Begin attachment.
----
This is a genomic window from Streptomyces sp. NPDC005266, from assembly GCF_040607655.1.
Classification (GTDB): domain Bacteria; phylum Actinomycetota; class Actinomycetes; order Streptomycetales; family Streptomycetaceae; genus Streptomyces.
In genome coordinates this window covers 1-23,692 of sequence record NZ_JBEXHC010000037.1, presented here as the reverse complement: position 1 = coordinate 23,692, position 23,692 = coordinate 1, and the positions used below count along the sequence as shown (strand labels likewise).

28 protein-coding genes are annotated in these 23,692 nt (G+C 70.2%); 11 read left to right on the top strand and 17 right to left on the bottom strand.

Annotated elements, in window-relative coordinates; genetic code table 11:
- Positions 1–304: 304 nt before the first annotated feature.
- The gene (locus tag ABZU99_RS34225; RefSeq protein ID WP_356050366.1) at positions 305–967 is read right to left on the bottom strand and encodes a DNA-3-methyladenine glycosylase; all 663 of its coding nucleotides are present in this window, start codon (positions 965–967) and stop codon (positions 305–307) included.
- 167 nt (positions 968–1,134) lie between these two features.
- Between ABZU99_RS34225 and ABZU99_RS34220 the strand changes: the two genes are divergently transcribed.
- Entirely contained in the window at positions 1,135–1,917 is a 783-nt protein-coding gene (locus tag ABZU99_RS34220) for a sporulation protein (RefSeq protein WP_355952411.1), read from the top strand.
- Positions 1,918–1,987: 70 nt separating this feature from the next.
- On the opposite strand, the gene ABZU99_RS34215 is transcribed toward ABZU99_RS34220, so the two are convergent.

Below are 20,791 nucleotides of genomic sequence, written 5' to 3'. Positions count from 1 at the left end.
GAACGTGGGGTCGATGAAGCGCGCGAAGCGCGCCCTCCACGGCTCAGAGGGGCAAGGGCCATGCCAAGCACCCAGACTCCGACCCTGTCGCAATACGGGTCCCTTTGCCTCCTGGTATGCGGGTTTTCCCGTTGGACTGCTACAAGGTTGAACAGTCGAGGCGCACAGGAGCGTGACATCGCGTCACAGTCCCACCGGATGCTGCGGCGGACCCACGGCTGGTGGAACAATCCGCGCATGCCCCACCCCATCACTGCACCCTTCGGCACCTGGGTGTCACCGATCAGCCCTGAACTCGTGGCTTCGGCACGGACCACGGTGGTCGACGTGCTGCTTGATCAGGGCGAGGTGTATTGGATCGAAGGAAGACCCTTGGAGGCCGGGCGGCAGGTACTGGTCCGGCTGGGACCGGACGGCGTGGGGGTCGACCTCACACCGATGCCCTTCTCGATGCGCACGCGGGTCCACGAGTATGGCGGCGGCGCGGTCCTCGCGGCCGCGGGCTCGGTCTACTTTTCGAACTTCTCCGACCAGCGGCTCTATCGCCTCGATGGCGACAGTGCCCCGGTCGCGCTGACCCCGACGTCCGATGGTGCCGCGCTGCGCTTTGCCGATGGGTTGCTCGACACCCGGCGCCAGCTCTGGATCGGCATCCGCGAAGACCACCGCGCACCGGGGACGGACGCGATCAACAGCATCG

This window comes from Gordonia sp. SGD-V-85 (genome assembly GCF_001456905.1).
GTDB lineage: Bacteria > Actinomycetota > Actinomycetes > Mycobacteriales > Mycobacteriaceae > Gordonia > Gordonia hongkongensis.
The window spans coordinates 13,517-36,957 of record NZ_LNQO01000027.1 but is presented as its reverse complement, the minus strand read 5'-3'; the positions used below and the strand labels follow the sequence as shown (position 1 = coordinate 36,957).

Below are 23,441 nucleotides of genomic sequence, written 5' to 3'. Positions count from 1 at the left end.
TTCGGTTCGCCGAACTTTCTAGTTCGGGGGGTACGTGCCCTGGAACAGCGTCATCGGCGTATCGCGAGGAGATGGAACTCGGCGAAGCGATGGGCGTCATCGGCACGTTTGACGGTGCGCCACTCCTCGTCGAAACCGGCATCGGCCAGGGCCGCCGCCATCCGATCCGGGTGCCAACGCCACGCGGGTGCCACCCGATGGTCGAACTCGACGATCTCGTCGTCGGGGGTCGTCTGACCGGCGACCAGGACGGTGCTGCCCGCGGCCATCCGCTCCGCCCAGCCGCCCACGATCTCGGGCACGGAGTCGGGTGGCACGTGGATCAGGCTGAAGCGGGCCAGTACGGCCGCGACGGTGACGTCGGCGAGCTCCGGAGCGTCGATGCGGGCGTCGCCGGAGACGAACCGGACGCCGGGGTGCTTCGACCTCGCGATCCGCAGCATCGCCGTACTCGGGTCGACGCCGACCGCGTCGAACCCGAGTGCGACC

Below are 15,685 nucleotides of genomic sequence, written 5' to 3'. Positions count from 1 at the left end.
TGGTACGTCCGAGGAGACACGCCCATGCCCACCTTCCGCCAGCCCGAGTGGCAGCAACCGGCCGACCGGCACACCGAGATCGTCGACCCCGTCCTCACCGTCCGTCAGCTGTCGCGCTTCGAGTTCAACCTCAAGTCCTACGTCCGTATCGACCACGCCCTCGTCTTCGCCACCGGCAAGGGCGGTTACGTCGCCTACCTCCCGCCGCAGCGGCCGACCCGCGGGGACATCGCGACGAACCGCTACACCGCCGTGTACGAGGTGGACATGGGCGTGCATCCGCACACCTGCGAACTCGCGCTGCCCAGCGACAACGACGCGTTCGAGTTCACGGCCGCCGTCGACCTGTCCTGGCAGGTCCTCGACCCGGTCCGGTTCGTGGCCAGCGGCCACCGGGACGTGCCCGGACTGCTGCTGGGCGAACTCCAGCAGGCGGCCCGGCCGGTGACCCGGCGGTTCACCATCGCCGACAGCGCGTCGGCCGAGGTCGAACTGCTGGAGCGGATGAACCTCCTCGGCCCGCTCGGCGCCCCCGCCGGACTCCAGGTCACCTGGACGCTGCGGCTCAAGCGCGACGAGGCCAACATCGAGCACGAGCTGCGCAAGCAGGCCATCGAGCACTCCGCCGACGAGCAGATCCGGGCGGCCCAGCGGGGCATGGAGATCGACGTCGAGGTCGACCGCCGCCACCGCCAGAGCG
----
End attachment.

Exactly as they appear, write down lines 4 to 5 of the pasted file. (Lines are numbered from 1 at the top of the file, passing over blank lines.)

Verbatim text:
28 protein-coding genes are annotated in these 23,692 nt (G+C 70.2%); 11 read left to right on the top strand and 17 right to left on the bottom strand.

Annotated elements, in window-relative coordinates; genetic code table 11: